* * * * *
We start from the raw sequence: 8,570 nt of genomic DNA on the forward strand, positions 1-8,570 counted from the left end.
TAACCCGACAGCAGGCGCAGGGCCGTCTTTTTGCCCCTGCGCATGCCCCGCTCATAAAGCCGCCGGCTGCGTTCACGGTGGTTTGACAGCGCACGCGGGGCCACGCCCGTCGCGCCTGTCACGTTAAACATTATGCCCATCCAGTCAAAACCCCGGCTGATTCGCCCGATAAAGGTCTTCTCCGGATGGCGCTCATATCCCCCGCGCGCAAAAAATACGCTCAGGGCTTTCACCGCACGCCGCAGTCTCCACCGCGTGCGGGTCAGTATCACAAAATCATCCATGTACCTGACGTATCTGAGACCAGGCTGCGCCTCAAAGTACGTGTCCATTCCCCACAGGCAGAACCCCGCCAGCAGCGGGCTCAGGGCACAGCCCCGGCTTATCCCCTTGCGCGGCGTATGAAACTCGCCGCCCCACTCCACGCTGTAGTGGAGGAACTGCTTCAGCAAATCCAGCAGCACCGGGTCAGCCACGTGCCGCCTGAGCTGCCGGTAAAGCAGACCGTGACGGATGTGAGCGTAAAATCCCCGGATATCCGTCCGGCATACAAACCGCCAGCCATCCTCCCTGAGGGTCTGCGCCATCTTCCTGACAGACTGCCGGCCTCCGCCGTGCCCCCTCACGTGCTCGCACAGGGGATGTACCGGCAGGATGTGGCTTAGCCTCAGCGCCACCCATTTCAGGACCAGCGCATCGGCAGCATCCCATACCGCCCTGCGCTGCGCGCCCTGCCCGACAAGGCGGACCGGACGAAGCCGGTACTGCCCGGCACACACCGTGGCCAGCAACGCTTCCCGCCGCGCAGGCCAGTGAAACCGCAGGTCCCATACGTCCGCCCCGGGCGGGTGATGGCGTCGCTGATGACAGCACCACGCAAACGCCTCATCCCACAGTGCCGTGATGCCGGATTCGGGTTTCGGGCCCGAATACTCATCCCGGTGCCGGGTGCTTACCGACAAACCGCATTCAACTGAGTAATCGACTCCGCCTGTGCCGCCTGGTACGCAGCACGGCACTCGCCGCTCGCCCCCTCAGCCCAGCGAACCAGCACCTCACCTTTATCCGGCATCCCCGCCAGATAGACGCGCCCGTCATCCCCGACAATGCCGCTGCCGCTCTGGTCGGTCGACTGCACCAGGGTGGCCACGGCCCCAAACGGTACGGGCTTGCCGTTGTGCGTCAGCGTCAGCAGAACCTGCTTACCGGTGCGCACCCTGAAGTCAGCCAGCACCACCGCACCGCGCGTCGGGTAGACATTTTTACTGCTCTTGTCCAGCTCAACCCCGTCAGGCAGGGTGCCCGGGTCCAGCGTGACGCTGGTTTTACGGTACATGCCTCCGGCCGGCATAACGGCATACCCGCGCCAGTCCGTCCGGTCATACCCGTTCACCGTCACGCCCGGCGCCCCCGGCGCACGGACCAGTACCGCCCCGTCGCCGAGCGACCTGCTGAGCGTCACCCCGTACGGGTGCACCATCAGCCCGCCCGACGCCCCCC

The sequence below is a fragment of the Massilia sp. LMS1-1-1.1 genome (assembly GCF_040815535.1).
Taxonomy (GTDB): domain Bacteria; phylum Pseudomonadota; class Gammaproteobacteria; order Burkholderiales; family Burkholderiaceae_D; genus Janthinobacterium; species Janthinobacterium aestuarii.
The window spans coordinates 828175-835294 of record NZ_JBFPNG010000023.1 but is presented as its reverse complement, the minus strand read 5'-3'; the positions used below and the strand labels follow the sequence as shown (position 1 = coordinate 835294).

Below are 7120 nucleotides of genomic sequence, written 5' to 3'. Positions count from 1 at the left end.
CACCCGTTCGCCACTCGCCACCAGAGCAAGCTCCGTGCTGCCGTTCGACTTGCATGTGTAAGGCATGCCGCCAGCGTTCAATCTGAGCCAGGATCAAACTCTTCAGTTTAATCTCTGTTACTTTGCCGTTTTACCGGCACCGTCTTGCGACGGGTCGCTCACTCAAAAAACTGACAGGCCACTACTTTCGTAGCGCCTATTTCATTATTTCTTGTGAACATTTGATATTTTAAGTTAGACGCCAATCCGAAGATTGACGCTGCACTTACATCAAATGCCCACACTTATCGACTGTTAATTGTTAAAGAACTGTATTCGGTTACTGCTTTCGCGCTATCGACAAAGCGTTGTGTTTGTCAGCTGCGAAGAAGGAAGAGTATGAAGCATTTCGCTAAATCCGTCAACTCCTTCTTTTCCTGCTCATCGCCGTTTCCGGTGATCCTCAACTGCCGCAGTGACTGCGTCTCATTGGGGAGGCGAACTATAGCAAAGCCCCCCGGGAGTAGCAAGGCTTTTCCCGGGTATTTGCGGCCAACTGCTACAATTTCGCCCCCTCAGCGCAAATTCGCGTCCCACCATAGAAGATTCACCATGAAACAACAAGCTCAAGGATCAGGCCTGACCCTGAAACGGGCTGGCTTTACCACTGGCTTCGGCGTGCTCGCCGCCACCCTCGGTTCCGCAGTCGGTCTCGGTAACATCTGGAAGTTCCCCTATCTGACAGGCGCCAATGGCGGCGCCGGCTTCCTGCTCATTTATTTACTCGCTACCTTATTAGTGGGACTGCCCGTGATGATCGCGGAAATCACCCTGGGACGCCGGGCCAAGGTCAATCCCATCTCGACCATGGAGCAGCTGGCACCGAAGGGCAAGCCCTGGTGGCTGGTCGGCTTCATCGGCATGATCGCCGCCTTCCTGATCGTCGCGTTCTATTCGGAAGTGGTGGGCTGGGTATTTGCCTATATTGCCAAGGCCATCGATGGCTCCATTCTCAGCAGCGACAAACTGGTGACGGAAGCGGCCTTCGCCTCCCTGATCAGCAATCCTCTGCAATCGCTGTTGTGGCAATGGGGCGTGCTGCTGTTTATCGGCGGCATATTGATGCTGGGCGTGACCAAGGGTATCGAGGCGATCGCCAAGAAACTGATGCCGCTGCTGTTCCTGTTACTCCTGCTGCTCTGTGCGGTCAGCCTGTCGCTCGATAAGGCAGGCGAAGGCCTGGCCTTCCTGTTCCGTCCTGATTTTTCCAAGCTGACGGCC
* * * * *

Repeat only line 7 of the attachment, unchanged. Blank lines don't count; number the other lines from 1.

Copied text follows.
CACCCGTTCGCCACTCGCCACCAGAGCAAGCTCCGTGCTGCCGTTCGACTTGCATGTGTAAGGCATGCCGCCAGCGTTCAATCTGAGCCAGGATCAAACTCTTCAGTTTAATCTCTGTTACTTTGCCGTTTTACCGGCACCGTCTTGCGACGGGTCGCTCACTCAAAAAACTGACAGGCCACTACTTTCGTAGCGCCTATTTCATTATTTCTTGTGAACATTTGATATTTTAAGTTAGACGCCAATCCGAAGATTGACGCTGCACTTACATCAAATGCCCACACTTATCGACTGTTAATTGTTAAAGAACTGTATTCGGTTACTGCTTTCGCGCTATCGACAAAGCGTTGTGTTTGTCAGCTGCGAAGAAGGAAGAGTATGAAGCATTTCGCTAAATCCGTCAACTCCTTCTTTTCCTGCTCATCGCCGTTTCCGGTGATCCTCAACTGCCGCAGTGACTGCGTCTCATTGGGGAGGCGAACTATAGCAAAGCCCCCCGGGAGTAGCAAGGCTTTTCCCGGGTATTTGCGGCCAACTGCTACAATTTCGCCCCCTCAGCGCAAATTCGCGTCCCACCATAGAAGATTCACCATGAAACAACAAGCTCAAGGATCAGGCCTGACCCTGAAACGGGCTGGCTTTACCACTGGCTTCGGCGTGCTCGCCGCCACCCTCGGTTCCGCAGTCGGTCTCGGTAACATCTGGAAGTTCCCCTATCTGACAGGCGCCAATGGCGGCGCCGGCTTCCTGCTCATTTATTTACTCGCTACCTTATTAGTGGGACTGCCCGTGATGATCGCGGAAATCACCCTGGGACGCCGGGCCAAGGTCAATCCCATCTCGACCATGGAGCAGCTGGCACCGAAGGGCAAGCCCTGGTGGCTGGTCGGCTTCATCGGCATGATCGCCGCCTTCCTGATCGTCGCGTTCTATTCGGAAGTGGTGGGCTGGGTATTTGCCTATATTGCCAAGGCCATCGATGGCTCCATTCTCAGCAGCGACAAACTGGTGACGGAAGCGGCCTTCGCCTCCCTGATCAGCAATCCTCTGCAATCGCTGTTGTGGCAATGGGGCGTGCTGCTGTTTATCGGCGGCATATTGATGCTGGGCGTGACCAAGGGTATCGAGGCGATCGCCAAGAAACTGATGCCGCTGCTGTTCCTGTTACTCCTGCTGCTCTGTGCGGTCAGCCTGTCGCTCGATAAGGCAGGCGAAGGCCTGGCCTTCCTGTTCCGTCCTGATTTTTCCAAGCTGACGGCC